A new and sharper view on the cosmos
Scientists and engineers from more than 20 countries meet in Rome today to decide whether the UK (or Germany or the Netherlands), should host the project office for the biggest radio telescope the world has ever seen.
The Square Kilometre Array (SKA) has been dubbed astronomy's answer to the Large Hadron Collider - a multi billion Euro project that will dramatically improve our understanding of the universe and take us beyond Einsteinian physics.
The telescope is actually not one, but some 3,000 individual dishes all connected together in a series of spiralling arms (it looks a bit like a spiral galaxy), and giving an overall collecting area of a square kilometre - hence the name.
Because of the vast area of land required, and the need to keep interference from mobile phones, electrical appliances, even people, to a minimum just two front runners have emerged to host the array: A Southern African bid based in the Karoo desert in the northern Cape; and an Australia-New Zealand consortium centred on Murchison in the Western Territory.
But in a sense it doesn't really matter where the dishes are located. What matters, according to the professor of Astrophysics at Oxford University Steve Rawlings, is the resolution they give on the cosmos.
"Even phase one of the Square Kilometre Array is getting on for being a hundred times more sensitive than instruments we have at the moment. That's a massive improvement in capability".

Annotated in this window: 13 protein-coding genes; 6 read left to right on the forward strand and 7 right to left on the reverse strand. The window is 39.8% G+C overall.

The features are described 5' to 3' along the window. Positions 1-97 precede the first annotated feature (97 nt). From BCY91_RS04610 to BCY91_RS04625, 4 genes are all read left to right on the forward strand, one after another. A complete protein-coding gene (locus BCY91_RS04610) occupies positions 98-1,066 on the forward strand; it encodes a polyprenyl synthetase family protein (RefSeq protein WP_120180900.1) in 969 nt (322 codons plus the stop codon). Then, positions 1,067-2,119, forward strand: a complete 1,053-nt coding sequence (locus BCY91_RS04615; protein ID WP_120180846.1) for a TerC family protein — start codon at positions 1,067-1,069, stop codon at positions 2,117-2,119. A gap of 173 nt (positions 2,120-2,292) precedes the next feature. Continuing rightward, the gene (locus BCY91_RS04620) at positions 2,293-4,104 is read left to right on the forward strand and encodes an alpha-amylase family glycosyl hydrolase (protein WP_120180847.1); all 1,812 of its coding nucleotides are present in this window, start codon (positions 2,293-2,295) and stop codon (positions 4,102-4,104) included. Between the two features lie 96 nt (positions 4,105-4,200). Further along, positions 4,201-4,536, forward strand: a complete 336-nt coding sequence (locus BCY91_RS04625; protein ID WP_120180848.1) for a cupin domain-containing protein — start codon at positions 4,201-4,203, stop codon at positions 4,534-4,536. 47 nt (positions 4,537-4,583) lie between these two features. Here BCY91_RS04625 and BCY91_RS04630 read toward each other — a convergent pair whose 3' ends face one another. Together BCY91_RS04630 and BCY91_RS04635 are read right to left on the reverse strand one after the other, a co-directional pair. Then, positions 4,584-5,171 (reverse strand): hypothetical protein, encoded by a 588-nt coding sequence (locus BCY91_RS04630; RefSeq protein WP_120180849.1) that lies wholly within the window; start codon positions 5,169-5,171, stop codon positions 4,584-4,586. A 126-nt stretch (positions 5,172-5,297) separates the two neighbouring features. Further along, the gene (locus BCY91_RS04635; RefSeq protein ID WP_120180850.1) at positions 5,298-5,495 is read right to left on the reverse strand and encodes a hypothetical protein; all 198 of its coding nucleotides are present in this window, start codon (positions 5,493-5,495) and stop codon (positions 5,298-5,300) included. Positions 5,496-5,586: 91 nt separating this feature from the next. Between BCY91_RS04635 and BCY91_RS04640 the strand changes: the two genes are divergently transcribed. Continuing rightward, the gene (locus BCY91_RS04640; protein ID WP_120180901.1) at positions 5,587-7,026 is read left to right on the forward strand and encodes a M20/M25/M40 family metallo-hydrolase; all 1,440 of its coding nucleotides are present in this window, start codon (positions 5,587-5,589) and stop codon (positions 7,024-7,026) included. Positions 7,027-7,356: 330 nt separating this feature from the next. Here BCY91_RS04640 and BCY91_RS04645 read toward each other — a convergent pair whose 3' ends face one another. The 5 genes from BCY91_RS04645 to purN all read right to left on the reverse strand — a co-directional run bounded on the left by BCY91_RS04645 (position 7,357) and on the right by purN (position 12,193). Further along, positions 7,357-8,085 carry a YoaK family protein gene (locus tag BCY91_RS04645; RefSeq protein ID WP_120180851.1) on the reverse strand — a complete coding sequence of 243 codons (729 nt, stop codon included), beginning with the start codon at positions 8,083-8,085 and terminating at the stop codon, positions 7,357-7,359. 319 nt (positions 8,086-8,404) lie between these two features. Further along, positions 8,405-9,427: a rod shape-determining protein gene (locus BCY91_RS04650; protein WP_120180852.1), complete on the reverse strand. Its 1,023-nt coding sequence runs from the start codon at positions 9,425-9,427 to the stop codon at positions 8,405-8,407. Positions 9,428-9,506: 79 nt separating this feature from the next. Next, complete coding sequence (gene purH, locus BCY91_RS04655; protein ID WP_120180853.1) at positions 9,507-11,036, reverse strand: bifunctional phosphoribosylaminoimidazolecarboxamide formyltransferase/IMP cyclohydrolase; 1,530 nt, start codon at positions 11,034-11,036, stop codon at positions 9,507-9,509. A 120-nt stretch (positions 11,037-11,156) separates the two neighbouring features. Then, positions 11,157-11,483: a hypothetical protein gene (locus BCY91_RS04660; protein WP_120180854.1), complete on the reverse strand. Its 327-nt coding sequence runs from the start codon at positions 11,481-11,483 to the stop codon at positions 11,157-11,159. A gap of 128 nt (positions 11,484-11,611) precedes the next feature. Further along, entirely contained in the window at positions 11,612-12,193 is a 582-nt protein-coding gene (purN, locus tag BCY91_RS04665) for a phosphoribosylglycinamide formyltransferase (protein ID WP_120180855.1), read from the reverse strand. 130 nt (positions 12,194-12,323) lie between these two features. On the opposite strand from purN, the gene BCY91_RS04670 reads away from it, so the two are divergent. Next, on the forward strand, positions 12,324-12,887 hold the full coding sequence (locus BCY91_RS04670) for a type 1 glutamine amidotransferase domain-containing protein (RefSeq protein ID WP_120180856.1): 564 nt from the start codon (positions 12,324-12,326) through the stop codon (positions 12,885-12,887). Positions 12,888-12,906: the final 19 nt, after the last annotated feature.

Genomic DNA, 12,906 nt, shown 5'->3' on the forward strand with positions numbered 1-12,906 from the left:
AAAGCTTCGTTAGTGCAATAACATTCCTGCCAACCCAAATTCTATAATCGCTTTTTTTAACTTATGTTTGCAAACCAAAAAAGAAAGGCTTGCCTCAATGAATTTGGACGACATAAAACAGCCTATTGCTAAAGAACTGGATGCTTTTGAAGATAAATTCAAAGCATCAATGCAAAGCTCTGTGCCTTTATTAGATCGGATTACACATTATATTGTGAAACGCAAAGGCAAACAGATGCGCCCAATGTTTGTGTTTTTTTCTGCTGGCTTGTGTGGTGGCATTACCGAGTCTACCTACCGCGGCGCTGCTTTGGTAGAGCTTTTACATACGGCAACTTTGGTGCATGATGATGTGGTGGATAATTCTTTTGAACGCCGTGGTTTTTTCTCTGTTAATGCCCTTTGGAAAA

That first phase of the project will allow astronomers to study the so called "dark ages" of the universe, the period before the first stars began to shine, in unprecedented detail. It should confirm the existence of gravitational waves, the ripples in space-time predicted in Einstein's theory of general relativity.
But the real power of the SKA may be to take us beyond Einsteinian physics to explore the structure of dark matter and dark energy.
Before all that can happen, scientists, engineers and government officials meeting in Rome have a series of more mundane decisions to make on funding, the administrative structure of the project, and where all this astronomical data comes back down to earth.
An announcement on the UK bid to host the SKA project office at the Jodrell Bank Centre for Astrophysics is expected on Saturday.